To obtain relatively high heat softening point in the polymer, the hydrazine derivative should be present in a minor proportion, for example the relative molar proportions of acrylonitrile to the hydrazine derivative in the copolymer should be at least 3:1, e. g. between 4:1 and 5:1 and preferably even higher, e. g. from 8:1 to 10:1 or above 10:1. The best results qua softening point have been obtained in. copolymers in which the molar ratio of acrylonitrile to the hydrazine derivative is between 10:1 and :1. In the copolymerization the acrylonitrile is consumed at a more rapid rate than the the hydrazine derivatives so that the average molar proportion of the hydrazine derivative in the copolymer is less than that in the initial monomer mixture. polymerization between the two monomers may be allowed for by adding the acrylonitrile at intervals in the course of polymerization, the whole of the hydrazine derivative being added initially.
The following examples, in which all the parts are by This differential rate of 3 weight, illustrate the production of copolymers according to the invention:
Example I An autoclave was charged with a reaction mixture of the following composition:
100 parts of a mixture of acrylonitrile and the mono-hydrazinium salt of maleic acid in molar proportions of 9:1
200 parts of water 4 parts of Base W" (a sulphonated higher paraffin emulsifying agent) 0.8 part of azo-di-isobutyronitrile Example 2 The process was carried out as in Example 1, except that the reaction medium had the following composition:
100 parts of water 2 parts of polyvinyl alcohol 0.4 part of azo-di-isobutyronitrile and polymerization was continued for three hours. The viscosity of 1% solution in dimethylformamide at 20 C. was 3.0 css.
Examples 3 and 4 The process was carried out as described in Examples 1 and 2 respectively but substituting maleic mono-hydrazide for the mono-hydrazinium salt of maleic acid.
Example 5 The process was carried out as in Example 2 but omitting the polyvinyl alcohol. The polymer was obtained in the form of White pearls. The viscosity of a 1% solution in dimethylformamide at 20 C. was 3 css.
Example 6 The process was carried out as in Example 4 except that the reaction medium had the following composition:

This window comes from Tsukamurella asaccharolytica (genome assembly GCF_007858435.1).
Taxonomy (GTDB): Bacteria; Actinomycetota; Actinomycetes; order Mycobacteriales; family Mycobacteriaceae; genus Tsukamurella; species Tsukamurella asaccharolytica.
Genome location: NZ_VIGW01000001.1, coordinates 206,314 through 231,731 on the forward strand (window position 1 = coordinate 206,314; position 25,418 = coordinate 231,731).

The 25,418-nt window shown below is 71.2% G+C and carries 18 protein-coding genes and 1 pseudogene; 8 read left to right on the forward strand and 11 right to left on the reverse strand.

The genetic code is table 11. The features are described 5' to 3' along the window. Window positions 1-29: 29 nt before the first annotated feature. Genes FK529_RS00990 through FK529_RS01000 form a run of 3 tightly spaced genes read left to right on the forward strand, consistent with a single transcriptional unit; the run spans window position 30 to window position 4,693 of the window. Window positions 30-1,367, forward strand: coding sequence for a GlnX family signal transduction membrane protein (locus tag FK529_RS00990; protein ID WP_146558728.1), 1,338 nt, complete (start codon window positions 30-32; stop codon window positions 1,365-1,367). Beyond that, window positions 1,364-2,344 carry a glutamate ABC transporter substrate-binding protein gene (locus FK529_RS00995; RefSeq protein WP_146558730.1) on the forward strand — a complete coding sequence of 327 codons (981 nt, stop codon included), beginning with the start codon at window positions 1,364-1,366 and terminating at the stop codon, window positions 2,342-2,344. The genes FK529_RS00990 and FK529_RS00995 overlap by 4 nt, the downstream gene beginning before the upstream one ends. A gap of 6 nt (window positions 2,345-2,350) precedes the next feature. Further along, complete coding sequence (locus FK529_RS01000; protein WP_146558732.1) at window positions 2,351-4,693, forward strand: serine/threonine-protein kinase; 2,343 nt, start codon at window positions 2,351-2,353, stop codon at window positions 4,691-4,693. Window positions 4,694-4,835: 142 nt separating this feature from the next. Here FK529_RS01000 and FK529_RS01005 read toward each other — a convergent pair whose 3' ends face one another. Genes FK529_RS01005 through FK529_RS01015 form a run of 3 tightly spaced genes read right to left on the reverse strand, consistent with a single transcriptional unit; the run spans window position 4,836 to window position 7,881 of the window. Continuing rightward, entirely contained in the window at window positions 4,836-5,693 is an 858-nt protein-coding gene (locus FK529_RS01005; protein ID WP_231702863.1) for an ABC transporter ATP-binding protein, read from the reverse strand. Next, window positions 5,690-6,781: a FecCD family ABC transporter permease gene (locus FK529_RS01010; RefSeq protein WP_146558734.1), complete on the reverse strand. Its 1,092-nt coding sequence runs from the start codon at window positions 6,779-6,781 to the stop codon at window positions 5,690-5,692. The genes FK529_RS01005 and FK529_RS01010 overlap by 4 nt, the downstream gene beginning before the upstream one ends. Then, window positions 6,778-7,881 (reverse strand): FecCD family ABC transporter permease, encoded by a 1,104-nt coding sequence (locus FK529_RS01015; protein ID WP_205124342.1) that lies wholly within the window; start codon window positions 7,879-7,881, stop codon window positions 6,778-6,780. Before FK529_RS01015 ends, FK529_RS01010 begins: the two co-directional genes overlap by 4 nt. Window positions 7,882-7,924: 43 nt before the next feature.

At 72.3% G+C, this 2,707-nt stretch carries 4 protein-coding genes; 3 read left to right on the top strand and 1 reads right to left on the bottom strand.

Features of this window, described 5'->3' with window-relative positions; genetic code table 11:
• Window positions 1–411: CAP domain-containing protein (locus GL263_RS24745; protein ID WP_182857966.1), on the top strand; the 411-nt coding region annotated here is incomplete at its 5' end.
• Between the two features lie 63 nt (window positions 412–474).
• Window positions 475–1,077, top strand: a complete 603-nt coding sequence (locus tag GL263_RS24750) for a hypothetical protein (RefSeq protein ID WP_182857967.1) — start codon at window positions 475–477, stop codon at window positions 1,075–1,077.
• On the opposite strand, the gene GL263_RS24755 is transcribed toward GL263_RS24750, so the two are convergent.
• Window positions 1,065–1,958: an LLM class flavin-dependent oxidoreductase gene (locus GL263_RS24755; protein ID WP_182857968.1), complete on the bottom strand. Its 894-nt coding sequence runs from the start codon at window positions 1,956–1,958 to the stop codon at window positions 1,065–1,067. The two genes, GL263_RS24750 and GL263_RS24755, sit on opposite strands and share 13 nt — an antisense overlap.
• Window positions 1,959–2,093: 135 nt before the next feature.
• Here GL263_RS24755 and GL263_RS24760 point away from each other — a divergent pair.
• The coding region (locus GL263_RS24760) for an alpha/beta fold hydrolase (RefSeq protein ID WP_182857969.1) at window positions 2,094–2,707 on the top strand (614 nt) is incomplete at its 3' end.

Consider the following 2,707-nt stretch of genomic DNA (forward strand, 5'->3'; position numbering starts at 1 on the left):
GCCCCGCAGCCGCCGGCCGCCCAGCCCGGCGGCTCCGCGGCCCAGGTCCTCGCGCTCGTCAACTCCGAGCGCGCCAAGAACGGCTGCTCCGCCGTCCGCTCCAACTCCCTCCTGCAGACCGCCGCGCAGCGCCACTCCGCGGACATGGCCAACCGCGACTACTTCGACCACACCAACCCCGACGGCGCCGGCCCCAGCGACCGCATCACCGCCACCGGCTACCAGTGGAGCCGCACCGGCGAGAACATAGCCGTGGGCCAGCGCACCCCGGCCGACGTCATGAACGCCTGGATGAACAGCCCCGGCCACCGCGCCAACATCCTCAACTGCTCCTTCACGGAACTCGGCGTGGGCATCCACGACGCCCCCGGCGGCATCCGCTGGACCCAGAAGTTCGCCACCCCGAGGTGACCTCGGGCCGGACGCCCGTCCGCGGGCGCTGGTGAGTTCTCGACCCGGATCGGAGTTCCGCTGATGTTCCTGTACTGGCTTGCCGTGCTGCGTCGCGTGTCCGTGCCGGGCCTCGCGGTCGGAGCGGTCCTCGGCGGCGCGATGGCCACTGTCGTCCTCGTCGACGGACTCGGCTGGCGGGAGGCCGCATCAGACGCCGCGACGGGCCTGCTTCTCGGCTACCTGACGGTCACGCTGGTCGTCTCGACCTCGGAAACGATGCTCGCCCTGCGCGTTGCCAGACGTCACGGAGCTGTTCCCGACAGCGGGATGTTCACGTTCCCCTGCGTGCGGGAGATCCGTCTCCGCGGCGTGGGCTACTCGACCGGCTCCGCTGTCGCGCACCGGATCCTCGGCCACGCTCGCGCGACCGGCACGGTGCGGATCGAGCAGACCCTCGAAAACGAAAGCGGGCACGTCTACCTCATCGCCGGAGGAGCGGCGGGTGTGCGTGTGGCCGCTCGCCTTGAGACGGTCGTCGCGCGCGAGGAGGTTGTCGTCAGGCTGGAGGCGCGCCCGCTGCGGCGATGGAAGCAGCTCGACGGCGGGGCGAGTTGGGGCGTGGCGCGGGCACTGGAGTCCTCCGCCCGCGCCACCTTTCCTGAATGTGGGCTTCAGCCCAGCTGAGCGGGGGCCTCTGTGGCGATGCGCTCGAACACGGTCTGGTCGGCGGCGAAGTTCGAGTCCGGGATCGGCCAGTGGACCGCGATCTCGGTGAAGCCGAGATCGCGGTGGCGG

20 parts of water 90 parts of benzene 0.5 part of benzoyl peroxide.
Example 7 The process was carried out as described in Example 2 except that the reaction medium had the following composition:
300 parts of water 1 part of ammonium persulfate The temperature was controlled at 65 C. and polymer- 'ization was stopped after 30 minutes.
Example 8 The process wase carried out as described in Example 2 except that the reaction medium had the following composition:
400 parts of water 2 parts of ammonium persulfate and the reaction was carried out for 2 /2 hours at 75 C.
In a similar way, hydrazine derivatives of the kind referred to above can be copolymerized with other olefinic compounds capable of polymerization by a free-radical mechanism to give polymers of high average. molecular weight especially compounds of the formula CH2:C(X)Y where X is hydrogen, methyl or an electro-negative element or group and Y is an electro-negative element or group. (By an electro-negative element or group is meant one such that a compound containing it has a higher dipole moment than a similar compound in which said element or group is replaced by hydrogen.) Among such olefinic compounds are styrene and substituted styrenes, e. g. styrenes in which a hydrogen atom in the nucleus is replaced by a halogen atom or by a lower alkyl or lower alkoxy group; vinyl-chloride, vinylidene chloride, tetrafiuoroethylene and the like halogen-substituted ethylenes; vinyl esters and isopropenyl esters such as vinyl acetate, and isopropenyl acetate; derivatives of acrylic acid, such as methyl acrylate, ethyl acrylate, methyl methacrylate, butyl methacrylate, methacrylic nitrile, acrylamide and methacrylamide; methylene malononitrile, itaconic nitrile and itaconic esters; and lower alkyl vinyl ketones, e. g. methyl vinyl ketone. The hydrazine derivative may also be copolymerized with a diene such, for example, as butadiene, isoprene, chloroprene or Z-cyanobutadiene. Monomers which, although incapable of homopolymerization, can be copolymerized, e. g., maleic anhydride, diethyl maleate, diethyl fumarate and other derivatives of maleic and fumaric acids, can also be copolymerized with the hydrazine derivative especially in the presence of a major proportion of a third more active monomer, e. g. acrylonitrile, methacrylonitrile, vinylidene chloride or styrene. Of particular value are the products obtained by copolymerizing the hydrazine derivative with a monomer containing both strongly polar atoms or groups and mobile hydrogen. Examples of such monomers are acrylonitrile, methylene malononitrile and vinylidene chloride. By copolymerizing one of these compounds with a minor proportion of the hydrazine derivative, copolymers can be obtained which combine high heat softening point with relatively good dye afiinity and from which filaments and films of good tenacity can be obtained.
Filaments can be obtained from the fibre-forming copolymers of the invention by wet spinning, dry spinning or melt spinning according to the solubility properties and softening point of the particular copolymer. The copolymers which we have found of most value for this purpose are those containing a high proportion of acrylonitrile. Such copolymers are in general soluble in the same solvents as polyacrylonitrile, e.g. in dimethyl formamide, ethyl carbonate, 'y-butyrolactone, sulpholane and concentrated aqueous solutions of nitromethane. Thus, for example, from the copolymer of Example 1 a yarn was made by wet spinning a dimethylformamide solution of the copolymer into a coagulating bath of water. The yarn showed good afinity for direct cotton dyes, e. g., Chlorazole Fast Scarlet 4B. S. and Chlorazole Fast Yellow B400 and for acid dyes, e. g., Artol Blue B and Lissamine Blue B.